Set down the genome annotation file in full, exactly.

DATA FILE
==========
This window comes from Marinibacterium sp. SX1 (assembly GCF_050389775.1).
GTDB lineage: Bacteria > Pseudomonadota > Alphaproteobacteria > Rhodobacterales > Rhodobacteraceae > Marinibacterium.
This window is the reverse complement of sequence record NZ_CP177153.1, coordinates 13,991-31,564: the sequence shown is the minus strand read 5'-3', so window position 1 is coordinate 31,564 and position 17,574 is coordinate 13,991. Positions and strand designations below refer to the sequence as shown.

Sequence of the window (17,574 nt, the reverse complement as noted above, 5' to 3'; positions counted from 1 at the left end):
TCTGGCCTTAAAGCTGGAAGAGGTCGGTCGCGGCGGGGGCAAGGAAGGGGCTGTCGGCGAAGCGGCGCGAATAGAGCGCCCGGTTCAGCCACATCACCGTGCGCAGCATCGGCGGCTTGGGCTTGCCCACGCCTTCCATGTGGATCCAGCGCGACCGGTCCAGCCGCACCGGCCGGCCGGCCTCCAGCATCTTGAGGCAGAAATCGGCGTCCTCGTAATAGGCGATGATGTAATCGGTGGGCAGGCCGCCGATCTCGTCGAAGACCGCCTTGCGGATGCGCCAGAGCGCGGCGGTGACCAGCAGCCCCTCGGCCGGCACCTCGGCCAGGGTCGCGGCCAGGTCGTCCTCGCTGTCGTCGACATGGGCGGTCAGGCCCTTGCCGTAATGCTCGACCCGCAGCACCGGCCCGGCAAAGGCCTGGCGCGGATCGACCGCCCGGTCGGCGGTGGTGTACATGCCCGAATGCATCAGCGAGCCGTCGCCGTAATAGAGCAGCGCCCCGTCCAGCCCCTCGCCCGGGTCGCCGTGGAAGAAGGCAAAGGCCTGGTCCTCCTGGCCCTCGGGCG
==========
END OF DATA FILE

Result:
This window comes from Marinibacterium sp. SX1 (assembly GCF_050389775.1).
GTDB lineage: Bacteria > Pseudomonadota > Alphaproteobacteria > Rhodobacterales > Rhodobacteraceae > Marinibacterium.
This window is the reverse complement of sequence record NZ_CP177153.1, coordinates 13,991-31,564: the sequence shown is the minus strand read 5'-3', so window position 1 is coordinate 31,564 and position 17,574 is coordinate 13,991. Positions and strand designations below refer to the sequence as shown.

Sequence of the window (17,574 nt, the reverse complement as noted above, 5' to 3'; positions counted from 1 at the left end):
TCTGGCCTTAAAGCTGGAAGAGGTCGGTCGCGGCGGGGGCAAGGAAGGGGCTGTCGGCGAAGCGGCGCGAATAGAGCGCCCGGTTCAGCCACATCACCGTGCGCAGCATCGGCGGCTTGGGCTTGCCCACGCCTTCCATGTGGATCCAGCGCGACCGGTCCAGCCGCACCGGCCGGCCGGCCTCCAGCATCTTGAGGCAGAAATCGGCGTCCTCGTAATAGGCGATGATGTAATCGGTGGGCAGGCCGCCGATCTCGTCGAAGACCGCCTTGCGGATGCGCCAGAGCGCGGCGGTGACCAGCAGCCCCTCGGCCGGCACCTCGGCCAGGGTCGCGGCCAGGTCGTCCTCGCTGTCGTCGACATGGGCGGTCAGGCCCTTGCCGTAATGCTCGACCCGCAGCACCGGCCCGGCAAAGGCCTGGCGCGGATCGACCGCCCGGTCGGCGGTGGTGTACATGCCCGAATGCATCAGCGAGCCGTCGCCGTAATAGAGCAGCGCCCCGTCCAGCCCCTCGCCCGGGTCGCCGTGGAAGAAGGCAAAGGCCTGGTCCTCCTGGCCCTCGGGCG